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Playing Chromatically

The missing notes

 

The missing notes on a regular bluesharp.

If we take an harmonica in the key of C:

  • D# is missing in the low octave.
  • D#, F#, Bb are missing in the middle octave.

If we take the 1rst and 2nd positions, these notes correspond to the following degrees:

  • D#: minor third in 1rst position.
  • F#: flat fifth in 1rst postion.
  • Bb: minor third in 2nd position and flat 7th in first position.

If we focus on the blues scale, we can notice that there is only one missing note in the middle octave in 2nd position but this note (minor third) is very important.

In 1rst position, there are so many important notes missing that the middle octave is unplayable (in blues). This explains why most 1st position blues are played on the low and high octaves.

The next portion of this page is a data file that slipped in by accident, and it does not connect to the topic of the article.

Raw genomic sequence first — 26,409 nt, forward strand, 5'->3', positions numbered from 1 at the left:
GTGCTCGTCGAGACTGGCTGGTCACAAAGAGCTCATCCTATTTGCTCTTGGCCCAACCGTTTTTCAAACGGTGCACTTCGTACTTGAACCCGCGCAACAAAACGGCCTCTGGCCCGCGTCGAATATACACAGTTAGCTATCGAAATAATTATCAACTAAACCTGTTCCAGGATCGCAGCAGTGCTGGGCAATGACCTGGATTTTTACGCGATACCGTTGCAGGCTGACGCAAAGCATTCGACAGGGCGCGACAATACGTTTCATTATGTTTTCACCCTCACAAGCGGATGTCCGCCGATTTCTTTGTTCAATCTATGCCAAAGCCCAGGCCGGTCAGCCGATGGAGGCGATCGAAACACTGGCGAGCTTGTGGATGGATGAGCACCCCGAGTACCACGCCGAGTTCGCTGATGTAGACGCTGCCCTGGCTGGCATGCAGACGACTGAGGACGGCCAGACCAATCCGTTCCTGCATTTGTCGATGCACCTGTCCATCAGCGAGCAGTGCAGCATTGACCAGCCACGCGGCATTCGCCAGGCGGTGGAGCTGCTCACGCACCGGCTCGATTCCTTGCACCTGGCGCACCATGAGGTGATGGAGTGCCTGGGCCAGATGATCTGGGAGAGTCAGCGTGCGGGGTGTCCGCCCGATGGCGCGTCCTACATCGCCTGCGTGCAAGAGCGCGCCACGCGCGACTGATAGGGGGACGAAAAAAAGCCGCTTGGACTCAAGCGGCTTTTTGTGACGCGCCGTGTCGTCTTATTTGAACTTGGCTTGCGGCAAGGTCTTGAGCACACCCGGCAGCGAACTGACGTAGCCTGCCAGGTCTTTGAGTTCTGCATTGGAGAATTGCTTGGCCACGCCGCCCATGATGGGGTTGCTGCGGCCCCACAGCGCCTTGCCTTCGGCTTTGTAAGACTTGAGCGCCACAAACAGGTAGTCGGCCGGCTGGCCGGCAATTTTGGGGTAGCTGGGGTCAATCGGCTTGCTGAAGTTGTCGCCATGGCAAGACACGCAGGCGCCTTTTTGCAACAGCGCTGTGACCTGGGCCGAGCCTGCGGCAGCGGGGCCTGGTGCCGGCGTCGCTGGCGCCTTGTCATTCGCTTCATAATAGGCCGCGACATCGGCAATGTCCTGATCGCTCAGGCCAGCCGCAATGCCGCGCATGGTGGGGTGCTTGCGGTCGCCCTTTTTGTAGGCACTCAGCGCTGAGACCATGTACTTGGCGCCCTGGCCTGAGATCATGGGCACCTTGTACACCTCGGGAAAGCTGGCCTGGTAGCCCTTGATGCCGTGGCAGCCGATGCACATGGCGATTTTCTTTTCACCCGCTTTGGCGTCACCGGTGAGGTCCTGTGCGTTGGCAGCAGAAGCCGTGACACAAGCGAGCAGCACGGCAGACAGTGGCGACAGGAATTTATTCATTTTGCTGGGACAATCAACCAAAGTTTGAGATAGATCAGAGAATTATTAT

Until quite recently, these missing notes were a major problem for playing jazz or other elaborated styles of music and contributed to confine the harmonica to the blues.

In the 80s, Howard Levy (an american piano and harmonica player) started to popularize a new technique, called Overblow, which allows to get the missing notes on regular bluesharps. For the last decade many young players have followed this path and open new territories to the harmonica. The Overblow technique being quite difficult to master, some manufacturer and customizer designed new instruments (based on the Richter tuning) allowing to play the missing notes more easily.

Laurent Vigouroux


 


Planet Harmonica - 2004